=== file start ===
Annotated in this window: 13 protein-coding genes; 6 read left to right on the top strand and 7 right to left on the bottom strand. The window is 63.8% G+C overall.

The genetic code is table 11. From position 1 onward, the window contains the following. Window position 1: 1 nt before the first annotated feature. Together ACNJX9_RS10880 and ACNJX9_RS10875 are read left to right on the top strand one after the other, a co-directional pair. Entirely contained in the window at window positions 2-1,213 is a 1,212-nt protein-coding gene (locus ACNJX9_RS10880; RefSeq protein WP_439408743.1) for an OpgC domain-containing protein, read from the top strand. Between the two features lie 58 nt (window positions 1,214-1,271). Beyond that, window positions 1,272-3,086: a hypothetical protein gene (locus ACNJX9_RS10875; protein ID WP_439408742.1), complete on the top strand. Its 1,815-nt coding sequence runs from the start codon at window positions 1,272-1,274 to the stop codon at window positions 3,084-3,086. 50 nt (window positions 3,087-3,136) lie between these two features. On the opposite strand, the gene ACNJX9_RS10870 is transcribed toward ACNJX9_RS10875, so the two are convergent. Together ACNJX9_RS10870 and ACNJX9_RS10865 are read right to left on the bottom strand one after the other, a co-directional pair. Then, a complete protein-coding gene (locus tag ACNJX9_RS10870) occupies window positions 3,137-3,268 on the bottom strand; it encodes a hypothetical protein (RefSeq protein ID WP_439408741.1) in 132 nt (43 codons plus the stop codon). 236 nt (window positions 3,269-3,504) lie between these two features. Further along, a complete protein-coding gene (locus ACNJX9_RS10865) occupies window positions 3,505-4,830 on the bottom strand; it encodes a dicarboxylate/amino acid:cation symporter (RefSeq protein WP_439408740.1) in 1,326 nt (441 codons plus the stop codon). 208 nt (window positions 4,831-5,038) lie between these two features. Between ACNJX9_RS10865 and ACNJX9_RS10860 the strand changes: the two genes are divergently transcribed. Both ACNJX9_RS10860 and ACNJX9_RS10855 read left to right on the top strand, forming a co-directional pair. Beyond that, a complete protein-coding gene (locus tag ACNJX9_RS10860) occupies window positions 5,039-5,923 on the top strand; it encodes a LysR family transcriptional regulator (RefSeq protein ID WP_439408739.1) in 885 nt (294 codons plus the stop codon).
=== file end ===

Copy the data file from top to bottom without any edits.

Annotated in this window: 13 protein-coding genes; 6 read left to right on the top strand and 7 right to left on the bottom strand. The window is 63.8% G+C overall.

The genetic code is table 11. From position 1 onward, the window contains the following. Window position 1: 1 nt before the first annotated feature. Together ACNJX9_RS10880 and ACNJX9_RS10875 are read left to right on the top strand one after the other, a co-directional pair. Entirely contained in the window at window positions 2-1,213 is a 1,212-nt protein-coding gene (locus ACNJX9_RS10880; RefSeq protein WP_439408743.1) for an OpgC domain-containing protein, read from the top strand. Between the two features lie 58 nt (window positions 1,214-1,271). Beyond that, window positions 1,272-3,086: a hypothetical protein gene (locus ACNJX9_RS10875; protein ID WP_439408742.1), complete on the top strand. Its 1,815-nt coding sequence runs from the start codon at window positions 1,272-1,274 to the stop codon at window positions 3,084-3,086. 50 nt (window positions 3,087-3,136) lie between these two features. On the opposite strand, the gene ACNJX9_RS10870 is transcribed toward ACNJX9_RS10875, so the two are convergent. Together ACNJX9_RS10870 and ACNJX9_RS10865 are read right to left on the bottom strand one after the other, a co-directional pair. Then, a complete protein-coding gene (locus tag ACNJX9_RS10870) occupies window positions 3,137-3,268 on the bottom strand; it encodes a hypothetical protein (RefSeq protein ID WP_439408741.1) in 132 nt (43 codons plus the stop codon). 236 nt (window positions 3,269-3,504) lie between these two features. Further along, a complete protein-coding gene (locus ACNJX9_RS10865) occupies window positions 3,505-4,830 on the bottom strand; it encodes a dicarboxylate/amino acid:cation symporter (RefSeq protein WP_439408740.1) in 1,326 nt (441 codons plus the stop codon). 208 nt (window positions 4,831-5,038) lie between these two features. Between ACNJX9_RS10865 and ACNJX9_RS10860 the strand changes: the two genes are divergently transcribed. Both ACNJX9_RS10860 and ACNJX9_RS10855 read left to right on the top strand, forming a co-directional pair. Beyond that, a complete protein-coding gene (locus tag ACNJX9_RS10860) occupies window positions 5,039-5,923 on the top strand; it encodes a LysR family transcriptional regulator (RefSeq protein ID WP_439408739.1) in 885 nt (294 codons plus the stop codon).